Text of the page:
Purpose of Review: Preeclampsia affects 3–4% of pregnancies with few treatment options to reduce maternal and fetal harm. Recent evidence that targeting the complement system may be an effective therapeutic strategy in prevention or treatment of preeclampsia will be reviewed. Recent Findings: Studies in humans confirm the safety and efficacy of C5 blockade in complement-mediated disorders of pregnancy, including preeclampsia. Animal models mimic the placental abnormalities and/or the maternal symptoms which characterize preeclampsia. These models in mouse and rat have defined a role for complement and its regulators in placental dysfunction, hypertension, proteinuria, endothelial dysfunction, fetal growth restriction, and angiogenic imbalance, thus informing future human studies. Summary: Targeting excessive complement activation, particularly the terminal complement complex (C5b-9) and C5a may be an effective strategy to prolong pregnancy in women with preeclampsia. Continued research is needed to identify the initiator(s) of activation, the pathways involved, and the key component(s) in the pathophysiology to allow development of safe and effective therapeutics to target complement without compromising its role in homeostasis and host defense.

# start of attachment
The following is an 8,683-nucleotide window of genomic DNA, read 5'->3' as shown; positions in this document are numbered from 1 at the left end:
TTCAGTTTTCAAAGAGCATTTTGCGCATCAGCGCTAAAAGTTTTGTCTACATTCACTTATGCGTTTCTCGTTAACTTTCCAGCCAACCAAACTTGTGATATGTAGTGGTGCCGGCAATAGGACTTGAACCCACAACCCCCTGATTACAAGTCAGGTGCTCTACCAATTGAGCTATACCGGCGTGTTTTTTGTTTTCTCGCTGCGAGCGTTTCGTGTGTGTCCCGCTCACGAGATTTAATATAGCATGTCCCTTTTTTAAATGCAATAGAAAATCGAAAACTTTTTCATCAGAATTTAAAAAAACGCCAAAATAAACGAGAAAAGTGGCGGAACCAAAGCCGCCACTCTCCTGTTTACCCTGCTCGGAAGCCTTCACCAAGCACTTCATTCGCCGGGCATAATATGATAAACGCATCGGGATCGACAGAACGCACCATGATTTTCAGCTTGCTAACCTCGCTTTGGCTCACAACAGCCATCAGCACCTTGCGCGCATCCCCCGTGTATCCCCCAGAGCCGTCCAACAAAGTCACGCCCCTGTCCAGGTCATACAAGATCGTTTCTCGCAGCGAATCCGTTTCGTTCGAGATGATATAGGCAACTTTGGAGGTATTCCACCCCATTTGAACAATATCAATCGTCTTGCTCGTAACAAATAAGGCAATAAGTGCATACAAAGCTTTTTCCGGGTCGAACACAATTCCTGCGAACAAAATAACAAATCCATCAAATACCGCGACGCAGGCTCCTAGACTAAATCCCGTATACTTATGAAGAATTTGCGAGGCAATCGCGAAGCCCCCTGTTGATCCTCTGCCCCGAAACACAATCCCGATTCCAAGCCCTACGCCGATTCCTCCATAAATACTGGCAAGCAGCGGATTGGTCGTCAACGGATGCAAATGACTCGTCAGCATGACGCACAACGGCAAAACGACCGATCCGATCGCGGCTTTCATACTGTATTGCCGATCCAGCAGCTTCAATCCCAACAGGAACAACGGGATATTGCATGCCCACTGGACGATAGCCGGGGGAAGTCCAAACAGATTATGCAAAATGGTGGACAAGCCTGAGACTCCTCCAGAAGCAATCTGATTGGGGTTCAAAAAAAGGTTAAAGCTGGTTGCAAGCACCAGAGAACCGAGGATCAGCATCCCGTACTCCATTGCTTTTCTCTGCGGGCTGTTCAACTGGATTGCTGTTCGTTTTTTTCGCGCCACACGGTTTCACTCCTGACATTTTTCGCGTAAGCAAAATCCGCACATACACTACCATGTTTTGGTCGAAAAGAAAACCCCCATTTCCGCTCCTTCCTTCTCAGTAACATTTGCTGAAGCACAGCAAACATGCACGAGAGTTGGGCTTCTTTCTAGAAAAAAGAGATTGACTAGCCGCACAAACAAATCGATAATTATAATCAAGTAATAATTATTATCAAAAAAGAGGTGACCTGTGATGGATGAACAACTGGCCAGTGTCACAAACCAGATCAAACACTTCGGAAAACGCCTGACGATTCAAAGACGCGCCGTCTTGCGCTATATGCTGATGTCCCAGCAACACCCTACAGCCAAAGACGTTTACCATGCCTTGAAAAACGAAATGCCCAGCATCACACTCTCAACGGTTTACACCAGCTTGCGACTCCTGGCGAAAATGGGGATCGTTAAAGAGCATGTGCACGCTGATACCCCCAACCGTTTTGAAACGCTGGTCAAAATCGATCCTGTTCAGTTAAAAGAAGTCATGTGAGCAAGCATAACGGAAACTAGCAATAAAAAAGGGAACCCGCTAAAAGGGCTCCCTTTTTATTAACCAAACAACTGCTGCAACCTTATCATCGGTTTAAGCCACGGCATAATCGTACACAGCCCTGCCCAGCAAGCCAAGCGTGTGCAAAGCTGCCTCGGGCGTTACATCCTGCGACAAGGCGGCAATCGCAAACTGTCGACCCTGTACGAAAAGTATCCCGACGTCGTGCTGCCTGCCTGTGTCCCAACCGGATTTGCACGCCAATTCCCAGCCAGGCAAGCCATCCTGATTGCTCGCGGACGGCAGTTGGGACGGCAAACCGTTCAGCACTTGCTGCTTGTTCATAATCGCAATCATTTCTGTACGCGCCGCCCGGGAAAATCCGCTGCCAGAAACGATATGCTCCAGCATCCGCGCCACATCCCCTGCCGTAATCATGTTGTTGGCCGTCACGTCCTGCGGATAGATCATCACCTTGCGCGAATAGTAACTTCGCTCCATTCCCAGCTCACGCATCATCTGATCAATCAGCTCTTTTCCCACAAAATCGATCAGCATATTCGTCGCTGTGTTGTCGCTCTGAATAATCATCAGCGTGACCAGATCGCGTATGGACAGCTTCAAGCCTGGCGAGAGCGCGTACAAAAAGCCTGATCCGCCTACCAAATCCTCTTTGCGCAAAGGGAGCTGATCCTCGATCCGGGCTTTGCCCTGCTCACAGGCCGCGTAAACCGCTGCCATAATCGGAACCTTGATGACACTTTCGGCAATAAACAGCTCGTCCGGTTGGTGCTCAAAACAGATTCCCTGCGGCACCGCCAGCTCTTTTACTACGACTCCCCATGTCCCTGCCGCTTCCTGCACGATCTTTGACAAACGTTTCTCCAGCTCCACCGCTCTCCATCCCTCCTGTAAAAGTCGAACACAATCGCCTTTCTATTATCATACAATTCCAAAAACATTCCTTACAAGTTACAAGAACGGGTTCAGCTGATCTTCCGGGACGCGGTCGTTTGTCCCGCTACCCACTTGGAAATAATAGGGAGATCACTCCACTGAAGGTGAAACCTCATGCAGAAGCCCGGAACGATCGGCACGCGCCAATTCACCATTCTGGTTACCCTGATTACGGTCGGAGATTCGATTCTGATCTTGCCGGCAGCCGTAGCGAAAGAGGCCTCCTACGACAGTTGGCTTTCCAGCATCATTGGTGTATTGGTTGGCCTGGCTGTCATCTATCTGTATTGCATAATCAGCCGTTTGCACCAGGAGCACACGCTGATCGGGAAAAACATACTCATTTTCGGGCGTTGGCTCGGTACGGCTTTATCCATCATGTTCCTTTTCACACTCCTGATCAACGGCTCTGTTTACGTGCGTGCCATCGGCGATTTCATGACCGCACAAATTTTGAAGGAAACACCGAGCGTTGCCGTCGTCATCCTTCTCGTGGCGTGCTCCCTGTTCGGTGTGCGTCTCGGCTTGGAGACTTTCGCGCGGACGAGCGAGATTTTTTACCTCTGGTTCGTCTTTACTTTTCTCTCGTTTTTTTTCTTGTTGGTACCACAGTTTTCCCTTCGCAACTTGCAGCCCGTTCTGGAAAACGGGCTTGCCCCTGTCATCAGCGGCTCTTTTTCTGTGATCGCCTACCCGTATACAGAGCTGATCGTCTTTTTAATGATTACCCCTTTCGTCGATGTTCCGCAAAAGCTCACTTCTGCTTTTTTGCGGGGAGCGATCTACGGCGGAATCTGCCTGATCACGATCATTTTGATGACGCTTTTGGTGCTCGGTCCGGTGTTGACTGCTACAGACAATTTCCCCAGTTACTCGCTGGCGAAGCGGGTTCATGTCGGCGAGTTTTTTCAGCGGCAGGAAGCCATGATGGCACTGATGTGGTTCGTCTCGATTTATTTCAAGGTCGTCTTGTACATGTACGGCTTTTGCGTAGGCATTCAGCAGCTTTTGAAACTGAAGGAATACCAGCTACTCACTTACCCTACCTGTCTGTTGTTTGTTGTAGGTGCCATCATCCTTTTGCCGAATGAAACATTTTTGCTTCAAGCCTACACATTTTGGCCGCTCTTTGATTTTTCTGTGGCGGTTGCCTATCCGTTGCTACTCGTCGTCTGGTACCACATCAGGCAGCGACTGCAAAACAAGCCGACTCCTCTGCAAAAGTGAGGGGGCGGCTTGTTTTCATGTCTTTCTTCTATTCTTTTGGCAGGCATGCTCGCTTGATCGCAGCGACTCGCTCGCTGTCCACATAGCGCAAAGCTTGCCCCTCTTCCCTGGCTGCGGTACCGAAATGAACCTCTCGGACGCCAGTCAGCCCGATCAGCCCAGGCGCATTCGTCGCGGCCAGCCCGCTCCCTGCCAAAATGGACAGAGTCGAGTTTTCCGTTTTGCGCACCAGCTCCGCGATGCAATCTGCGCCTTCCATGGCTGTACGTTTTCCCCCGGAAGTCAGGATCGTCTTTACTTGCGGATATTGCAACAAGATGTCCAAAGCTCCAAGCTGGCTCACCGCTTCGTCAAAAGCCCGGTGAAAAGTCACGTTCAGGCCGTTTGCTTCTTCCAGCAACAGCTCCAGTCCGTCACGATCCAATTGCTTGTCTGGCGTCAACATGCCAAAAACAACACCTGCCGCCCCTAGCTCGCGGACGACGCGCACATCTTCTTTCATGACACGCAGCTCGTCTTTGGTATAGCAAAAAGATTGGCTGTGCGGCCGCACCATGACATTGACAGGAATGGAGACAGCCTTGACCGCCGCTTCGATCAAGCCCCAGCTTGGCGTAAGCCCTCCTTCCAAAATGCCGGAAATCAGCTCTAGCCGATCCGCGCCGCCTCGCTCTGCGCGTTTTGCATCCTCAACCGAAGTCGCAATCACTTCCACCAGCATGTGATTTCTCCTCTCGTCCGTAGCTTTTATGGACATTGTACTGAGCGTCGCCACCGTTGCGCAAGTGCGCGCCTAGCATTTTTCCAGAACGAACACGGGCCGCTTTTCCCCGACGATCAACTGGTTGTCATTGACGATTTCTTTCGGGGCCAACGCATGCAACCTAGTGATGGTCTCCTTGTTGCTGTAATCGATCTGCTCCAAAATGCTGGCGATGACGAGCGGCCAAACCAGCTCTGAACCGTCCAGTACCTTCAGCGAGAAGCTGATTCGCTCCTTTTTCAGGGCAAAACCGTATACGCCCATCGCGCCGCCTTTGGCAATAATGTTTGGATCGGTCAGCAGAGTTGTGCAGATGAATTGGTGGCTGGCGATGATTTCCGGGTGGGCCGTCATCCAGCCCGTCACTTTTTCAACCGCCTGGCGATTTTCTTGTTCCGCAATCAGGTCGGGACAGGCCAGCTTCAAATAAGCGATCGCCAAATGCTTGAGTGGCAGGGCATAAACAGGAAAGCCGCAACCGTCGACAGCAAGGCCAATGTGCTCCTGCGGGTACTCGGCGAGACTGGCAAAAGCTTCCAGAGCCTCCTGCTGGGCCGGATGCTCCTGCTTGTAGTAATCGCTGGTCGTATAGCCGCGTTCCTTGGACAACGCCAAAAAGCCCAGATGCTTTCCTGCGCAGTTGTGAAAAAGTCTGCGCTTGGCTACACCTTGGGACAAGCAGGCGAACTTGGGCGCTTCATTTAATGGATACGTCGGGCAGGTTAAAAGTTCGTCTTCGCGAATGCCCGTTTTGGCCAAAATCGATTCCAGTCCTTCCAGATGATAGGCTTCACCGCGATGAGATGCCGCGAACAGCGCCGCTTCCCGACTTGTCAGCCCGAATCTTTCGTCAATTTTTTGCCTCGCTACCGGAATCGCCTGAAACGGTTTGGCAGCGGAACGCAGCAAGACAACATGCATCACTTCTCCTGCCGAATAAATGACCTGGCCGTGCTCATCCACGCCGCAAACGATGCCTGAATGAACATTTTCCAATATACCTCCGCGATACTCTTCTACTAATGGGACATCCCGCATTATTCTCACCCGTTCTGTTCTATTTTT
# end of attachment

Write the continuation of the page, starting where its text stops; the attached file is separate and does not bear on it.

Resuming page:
Bibliographical noteFunding Information:
Funding Information This work was supported in part by NIH HL109843 (JFR, SDF), K-INBRE P20GM103418 (SDF), and Preeclampsia Foundation, Vision Grant (RMB).
Conflict of Interest Drs. Fleming and Regal report grants from National Institutes of Health and grants from American Heart Association. Dr. Burwick declares no conflicts of interest relevant to this manuscript.
- Complement system
- Innate immunity
- Placental ischemia